The main problem with reading text files in Python is that they are not always well-formed. For example, a text file might not have a header, or it might have one but it might not be properly formatted.
with open('textfile.txt') as f: for line in f: print(line)
This code opens the textfile.txt file and reads it line by line. For each line, it prints that line.
Textfiles are files that contain plain text. They can be used for a variety of purposes, such as storing configuration information or log files.
To create a textfile in Python, you can use the open() function. This function takes two arguments: the file name and the mode flag. The mode flag can be one of “r” for read-only, “w” for writeable, or “a” for appendable.
The open() function will return a file object if successful, or an error message if there was an error opening the file. You can then use the read() and write() functions to access the contents of the file.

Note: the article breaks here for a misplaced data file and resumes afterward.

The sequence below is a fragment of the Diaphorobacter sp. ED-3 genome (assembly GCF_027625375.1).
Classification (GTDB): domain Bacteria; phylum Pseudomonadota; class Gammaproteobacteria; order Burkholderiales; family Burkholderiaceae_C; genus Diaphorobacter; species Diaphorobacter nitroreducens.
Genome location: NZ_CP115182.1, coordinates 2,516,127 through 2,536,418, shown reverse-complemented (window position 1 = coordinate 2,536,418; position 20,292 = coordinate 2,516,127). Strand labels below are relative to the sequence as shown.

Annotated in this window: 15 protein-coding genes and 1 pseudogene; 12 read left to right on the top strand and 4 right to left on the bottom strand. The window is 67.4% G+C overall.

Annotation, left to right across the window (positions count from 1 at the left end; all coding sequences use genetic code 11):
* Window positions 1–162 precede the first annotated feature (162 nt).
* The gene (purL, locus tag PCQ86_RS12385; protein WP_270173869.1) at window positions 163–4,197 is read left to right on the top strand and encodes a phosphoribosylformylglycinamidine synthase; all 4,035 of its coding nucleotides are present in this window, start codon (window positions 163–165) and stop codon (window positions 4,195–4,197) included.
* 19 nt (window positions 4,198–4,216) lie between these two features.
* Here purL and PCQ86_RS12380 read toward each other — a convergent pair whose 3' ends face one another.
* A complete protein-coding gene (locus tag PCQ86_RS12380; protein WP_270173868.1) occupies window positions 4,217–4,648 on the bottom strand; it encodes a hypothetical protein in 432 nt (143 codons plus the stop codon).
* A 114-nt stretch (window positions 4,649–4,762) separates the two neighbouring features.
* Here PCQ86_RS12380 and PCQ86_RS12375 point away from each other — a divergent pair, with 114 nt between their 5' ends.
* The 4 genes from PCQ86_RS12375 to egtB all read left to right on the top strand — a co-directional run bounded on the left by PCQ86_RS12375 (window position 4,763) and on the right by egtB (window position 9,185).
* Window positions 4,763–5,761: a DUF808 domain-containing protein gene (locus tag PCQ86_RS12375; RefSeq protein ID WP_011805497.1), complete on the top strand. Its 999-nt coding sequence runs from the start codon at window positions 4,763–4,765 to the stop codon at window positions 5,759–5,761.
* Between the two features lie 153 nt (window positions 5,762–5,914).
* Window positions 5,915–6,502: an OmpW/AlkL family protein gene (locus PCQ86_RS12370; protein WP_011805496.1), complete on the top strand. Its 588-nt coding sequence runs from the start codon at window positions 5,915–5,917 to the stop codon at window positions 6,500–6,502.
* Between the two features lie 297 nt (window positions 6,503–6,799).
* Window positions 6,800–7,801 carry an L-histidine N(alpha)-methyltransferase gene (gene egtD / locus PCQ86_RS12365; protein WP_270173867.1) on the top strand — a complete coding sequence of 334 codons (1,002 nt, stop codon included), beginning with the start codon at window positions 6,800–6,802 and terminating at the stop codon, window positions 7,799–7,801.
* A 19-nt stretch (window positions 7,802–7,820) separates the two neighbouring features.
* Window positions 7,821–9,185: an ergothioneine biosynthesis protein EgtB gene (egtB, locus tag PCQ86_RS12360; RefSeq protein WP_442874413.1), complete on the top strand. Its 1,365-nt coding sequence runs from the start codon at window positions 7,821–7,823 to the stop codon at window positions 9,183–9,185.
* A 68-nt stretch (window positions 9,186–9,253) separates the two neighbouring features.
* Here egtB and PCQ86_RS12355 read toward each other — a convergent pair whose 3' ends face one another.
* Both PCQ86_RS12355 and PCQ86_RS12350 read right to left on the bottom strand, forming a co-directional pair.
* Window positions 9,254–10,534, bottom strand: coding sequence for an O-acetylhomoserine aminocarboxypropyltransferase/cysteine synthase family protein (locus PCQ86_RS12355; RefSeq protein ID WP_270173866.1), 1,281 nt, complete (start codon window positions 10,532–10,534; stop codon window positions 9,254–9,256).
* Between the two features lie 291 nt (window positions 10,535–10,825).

There are a few tips for working with textfiles in Python. First, make sure you have the right module installed:
If you’re working with a textfile on your computer, you can use the os.path module to access its location:
filename = ‘myfile.txt’
path = os.path.dirname(filename)
path = ‘/Users/username/Documents/myfile.txt’
if path not in os.listdir():
print(‘Path not found: %s’ % filename)
# Use the read() function to read the file into a string:
contents = open(path, ‘r’)
# Use the string module to convert the string into an object:
file_obj = StringIO()
# Use the basename() function to get the file’s base name:
If you’re working with a textfile on a remote server, you can use the urllib2 module to access it: